> DJ wrote:
>> Hi bgw, GimpUsers,
>> b> Not quite - "paste as new layer" creates a new layer with the selection
>> b> in the upper left corner. "Paste" places it exactly on top, as Sven
>> b> noted, and then "Layer->New Layer" will transform the floating layer
>> b> into a new layer properly located.
>> Ah, that did the trick.
>> The two methods produce different results then:
>> 1a. Edit / Paste As / New Layer
>> 1b. Edit / Paste; Layers / New Layer
>> Is there any other use for the "Floating Selection", other than
>> turning it into a "New Layer"?
> You will most likely have noticed that simply clicking outside the
> "floating selections anchors it.
> The most obvious use is creating multiple copies of a portion of the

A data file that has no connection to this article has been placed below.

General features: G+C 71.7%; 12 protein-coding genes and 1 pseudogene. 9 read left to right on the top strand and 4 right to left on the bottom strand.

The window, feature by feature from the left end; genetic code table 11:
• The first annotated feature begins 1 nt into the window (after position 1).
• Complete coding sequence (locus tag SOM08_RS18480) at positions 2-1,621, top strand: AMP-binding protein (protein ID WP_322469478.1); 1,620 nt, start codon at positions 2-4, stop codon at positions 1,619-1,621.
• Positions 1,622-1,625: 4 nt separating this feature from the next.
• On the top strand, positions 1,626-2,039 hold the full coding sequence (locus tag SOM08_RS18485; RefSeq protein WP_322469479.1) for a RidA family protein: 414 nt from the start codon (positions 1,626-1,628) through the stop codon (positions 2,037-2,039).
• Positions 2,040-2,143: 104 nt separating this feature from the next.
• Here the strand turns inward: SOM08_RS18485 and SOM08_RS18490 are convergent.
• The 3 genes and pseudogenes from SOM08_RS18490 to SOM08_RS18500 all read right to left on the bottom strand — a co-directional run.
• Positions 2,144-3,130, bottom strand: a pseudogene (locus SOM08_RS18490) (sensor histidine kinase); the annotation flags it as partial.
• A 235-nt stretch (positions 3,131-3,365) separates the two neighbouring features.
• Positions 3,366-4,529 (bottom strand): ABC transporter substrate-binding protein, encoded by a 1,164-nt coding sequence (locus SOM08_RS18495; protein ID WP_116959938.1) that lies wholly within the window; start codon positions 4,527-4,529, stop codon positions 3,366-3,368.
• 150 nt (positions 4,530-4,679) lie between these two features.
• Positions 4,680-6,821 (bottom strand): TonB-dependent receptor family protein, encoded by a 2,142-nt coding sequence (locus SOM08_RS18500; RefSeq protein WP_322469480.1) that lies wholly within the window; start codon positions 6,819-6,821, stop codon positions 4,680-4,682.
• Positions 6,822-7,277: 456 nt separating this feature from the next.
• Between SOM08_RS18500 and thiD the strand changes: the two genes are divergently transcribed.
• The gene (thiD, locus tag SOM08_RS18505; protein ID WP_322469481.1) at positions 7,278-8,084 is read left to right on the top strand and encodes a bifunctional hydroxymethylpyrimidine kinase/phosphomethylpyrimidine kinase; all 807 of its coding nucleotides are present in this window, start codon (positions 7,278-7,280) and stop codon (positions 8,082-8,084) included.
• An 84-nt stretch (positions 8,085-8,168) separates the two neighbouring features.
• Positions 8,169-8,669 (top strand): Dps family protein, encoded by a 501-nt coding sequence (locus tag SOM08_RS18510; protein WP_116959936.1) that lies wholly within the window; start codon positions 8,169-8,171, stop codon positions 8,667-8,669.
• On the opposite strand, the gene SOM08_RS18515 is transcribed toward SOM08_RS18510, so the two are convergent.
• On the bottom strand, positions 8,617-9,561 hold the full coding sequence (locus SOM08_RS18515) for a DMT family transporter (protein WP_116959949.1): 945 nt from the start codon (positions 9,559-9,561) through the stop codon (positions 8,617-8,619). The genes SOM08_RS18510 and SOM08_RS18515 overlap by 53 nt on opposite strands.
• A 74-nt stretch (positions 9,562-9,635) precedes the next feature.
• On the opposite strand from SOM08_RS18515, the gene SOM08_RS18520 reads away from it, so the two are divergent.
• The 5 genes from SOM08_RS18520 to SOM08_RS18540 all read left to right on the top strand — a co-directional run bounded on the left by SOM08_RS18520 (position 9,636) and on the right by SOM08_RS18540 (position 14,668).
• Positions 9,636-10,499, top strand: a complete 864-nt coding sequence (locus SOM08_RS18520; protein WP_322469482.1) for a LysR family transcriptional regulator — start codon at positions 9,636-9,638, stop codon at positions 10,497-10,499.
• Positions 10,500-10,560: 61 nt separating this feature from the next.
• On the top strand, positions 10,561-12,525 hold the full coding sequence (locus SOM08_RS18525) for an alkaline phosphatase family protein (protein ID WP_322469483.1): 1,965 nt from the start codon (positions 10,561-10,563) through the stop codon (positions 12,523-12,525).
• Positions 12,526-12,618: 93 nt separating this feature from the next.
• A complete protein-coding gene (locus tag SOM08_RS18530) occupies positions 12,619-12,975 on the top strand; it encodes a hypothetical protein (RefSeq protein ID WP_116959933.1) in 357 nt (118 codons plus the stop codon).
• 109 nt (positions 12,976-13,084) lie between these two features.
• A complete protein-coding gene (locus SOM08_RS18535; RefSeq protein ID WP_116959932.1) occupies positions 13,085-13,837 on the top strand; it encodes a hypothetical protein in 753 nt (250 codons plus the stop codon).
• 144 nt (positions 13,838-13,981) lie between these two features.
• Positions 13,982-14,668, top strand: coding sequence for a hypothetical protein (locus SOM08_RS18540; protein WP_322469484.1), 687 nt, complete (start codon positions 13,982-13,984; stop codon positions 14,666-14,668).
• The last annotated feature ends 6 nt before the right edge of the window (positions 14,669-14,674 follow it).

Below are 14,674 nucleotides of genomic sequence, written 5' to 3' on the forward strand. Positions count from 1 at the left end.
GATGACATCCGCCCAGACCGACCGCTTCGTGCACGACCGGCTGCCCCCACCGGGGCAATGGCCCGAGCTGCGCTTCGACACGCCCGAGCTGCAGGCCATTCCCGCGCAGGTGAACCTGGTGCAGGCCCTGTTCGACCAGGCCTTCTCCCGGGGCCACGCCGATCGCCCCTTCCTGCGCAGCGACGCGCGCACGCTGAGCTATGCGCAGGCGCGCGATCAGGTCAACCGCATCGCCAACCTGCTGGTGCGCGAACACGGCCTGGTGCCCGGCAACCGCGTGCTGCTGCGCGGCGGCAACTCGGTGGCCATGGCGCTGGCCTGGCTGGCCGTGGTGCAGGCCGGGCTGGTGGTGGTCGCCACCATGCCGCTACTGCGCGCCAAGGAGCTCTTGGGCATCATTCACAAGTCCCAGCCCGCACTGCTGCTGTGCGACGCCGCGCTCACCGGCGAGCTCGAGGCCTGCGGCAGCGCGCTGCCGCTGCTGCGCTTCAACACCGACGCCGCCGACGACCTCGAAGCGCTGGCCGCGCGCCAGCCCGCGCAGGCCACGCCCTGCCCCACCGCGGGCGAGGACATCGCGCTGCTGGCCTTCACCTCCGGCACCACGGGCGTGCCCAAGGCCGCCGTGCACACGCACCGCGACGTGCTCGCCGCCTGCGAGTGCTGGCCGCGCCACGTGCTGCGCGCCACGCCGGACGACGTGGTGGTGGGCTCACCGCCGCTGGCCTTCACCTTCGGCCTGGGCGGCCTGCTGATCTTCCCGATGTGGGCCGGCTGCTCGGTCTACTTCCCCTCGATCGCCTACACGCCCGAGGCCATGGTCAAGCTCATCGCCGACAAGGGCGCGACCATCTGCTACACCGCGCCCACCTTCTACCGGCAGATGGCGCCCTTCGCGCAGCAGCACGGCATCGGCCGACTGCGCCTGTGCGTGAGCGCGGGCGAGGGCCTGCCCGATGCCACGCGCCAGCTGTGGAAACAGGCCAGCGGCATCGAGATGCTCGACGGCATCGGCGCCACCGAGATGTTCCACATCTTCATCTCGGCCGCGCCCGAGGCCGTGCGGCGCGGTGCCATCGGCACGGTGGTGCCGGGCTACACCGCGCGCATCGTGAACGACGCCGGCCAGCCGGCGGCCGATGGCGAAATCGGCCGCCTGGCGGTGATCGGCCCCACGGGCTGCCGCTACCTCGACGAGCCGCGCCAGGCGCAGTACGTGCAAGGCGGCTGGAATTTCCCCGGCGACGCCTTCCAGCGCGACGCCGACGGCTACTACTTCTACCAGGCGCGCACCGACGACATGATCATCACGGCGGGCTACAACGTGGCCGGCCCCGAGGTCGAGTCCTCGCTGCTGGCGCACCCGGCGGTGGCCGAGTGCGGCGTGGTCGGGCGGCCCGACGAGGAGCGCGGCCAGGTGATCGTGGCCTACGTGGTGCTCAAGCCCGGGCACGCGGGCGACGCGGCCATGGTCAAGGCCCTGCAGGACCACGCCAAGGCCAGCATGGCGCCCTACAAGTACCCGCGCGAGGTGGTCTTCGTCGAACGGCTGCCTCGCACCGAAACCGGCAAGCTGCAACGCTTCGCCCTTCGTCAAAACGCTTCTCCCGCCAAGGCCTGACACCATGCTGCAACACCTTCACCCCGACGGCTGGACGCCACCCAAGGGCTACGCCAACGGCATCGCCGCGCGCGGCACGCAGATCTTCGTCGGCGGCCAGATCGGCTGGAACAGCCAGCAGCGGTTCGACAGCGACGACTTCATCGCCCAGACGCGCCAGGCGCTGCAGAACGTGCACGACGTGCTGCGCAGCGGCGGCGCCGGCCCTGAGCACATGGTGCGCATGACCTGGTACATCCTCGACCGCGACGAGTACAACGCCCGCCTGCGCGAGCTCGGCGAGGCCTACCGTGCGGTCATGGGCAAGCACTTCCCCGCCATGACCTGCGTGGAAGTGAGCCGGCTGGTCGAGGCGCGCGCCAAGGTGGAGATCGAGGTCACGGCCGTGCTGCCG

> image, without going through the "layer-merge" steps.
> I do that using Ctrl-C; Ctrl-V.
> Ctrl-C copies the selection to the clipboard, and Ctrl-V pastes it
> (creating the "Floating Selection")- I will then move it to a new location.
> Another Ctrl-V will create another copy, at the same time "anchoring"
> the floating selection (which means merging it into the then active layer).
> The new floating selection is no longer in the original location (I
> haven't paid much attention to the rules by which it is located at that
> I will then move that new floating selection to the next place I want
> it, and either another Ctrl-V to anchor it and create another copy as a
> floating selection, or click outside of it in order to stop making copies.
> Gimp-user mailing list
The Copy-Paste floating layer is positioned on top of the preceding layer.
As bgw says, if you paste on top of a floating layer, it anchors the
floating layer and merges it with the layer beneath.
However, if you want to be able to move *both* your new float *and* the
one beneath, convert the first float to a New Layer before pasting the
The new float is positioned on top of the New Layer, wherever you moved it.
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